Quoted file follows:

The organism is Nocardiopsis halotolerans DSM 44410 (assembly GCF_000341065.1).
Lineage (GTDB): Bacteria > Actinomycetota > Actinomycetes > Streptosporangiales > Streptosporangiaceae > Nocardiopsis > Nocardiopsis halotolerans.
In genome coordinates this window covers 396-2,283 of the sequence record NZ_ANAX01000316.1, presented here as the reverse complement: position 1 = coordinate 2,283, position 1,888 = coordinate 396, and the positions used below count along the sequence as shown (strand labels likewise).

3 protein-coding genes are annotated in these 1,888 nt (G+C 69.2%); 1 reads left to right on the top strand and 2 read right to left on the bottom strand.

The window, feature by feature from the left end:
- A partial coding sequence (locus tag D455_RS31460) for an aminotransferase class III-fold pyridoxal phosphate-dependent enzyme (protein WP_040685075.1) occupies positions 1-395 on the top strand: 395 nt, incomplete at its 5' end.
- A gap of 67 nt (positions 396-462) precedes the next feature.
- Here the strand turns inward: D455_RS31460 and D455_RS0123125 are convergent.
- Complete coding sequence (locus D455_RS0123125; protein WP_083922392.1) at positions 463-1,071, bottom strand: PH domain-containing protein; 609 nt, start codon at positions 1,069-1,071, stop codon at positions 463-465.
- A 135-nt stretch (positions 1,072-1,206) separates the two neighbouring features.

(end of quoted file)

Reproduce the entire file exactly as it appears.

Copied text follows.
The organism is Nocardiopsis halotolerans DSM 44410 (assembly GCF_000341065.1).
Lineage (GTDB): Bacteria > Actinomycetota > Actinomycetes > Streptosporangiales > Streptosporangiaceae > Nocardiopsis > Nocardiopsis halotolerans.
In genome coordinates this window covers 396-2,283 of the sequence record NZ_ANAX01000316.1, presented here as the reverse complement: position 1 = coordinate 2,283, position 1,888 = coordinate 396, and the positions used below count along the sequence as shown (strand labels likewise).

3 protein-coding genes are annotated in these 1,888 nt (G+C 69.2%); 1 reads left to right on the top strand and 2 read right to left on the bottom strand.

The window, feature by feature from the left end:
- A partial coding sequence (locus tag D455_RS31460) for an aminotransferase class III-fold pyridoxal phosphate-dependent enzyme (protein WP_040685075.1) occupies positions 1-395 on the top strand: 395 nt, incomplete at its 5' end.
- A gap of 67 nt (positions 396-462) precedes the next feature.
- Here the strand turns inward: D455_RS31460 and D455_RS0123125 are convergent.
- Complete coding sequence (locus D455_RS0123125; protein WP_083922392.1) at positions 463-1,071, bottom strand: PH domain-containing protein; 609 nt, start codon at positions 1,069-1,071, stop codon at positions 463-465.
- A 135-nt stretch (positions 1,072-1,206) separates the two neighbouring features.